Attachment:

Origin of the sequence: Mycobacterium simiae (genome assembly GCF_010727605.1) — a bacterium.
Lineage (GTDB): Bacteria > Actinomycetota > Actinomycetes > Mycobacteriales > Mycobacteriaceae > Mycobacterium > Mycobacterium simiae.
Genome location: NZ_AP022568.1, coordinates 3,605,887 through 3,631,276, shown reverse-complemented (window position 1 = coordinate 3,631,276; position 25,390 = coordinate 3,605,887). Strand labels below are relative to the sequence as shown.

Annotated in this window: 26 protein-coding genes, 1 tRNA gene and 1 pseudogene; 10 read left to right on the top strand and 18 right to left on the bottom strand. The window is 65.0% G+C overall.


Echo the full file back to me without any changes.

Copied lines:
Origin of the sequence: Mycobacterium simiae (genome assembly GCF_010727605.1) — a bacterium.
Lineage (GTDB): Bacteria > Actinomycetota > Actinomycetes > Mycobacteriales > Mycobacteriaceae > Mycobacterium > Mycobacterium simiae.
Genome location: NZ_AP022568.1, coordinates 3,605,887 through 3,631,276, shown reverse-complemented (window position 1 = coordinate 3,631,276; position 25,390 = coordinate 3,605,887). Strand labels below are relative to the sequence as shown.

Annotated in this window: 26 protein-coding genes, 1 tRNA gene and 1 pseudogene; 10 read left to right on the top strand and 18 right to left on the bottom strand. The window is 65.0% G+C overall.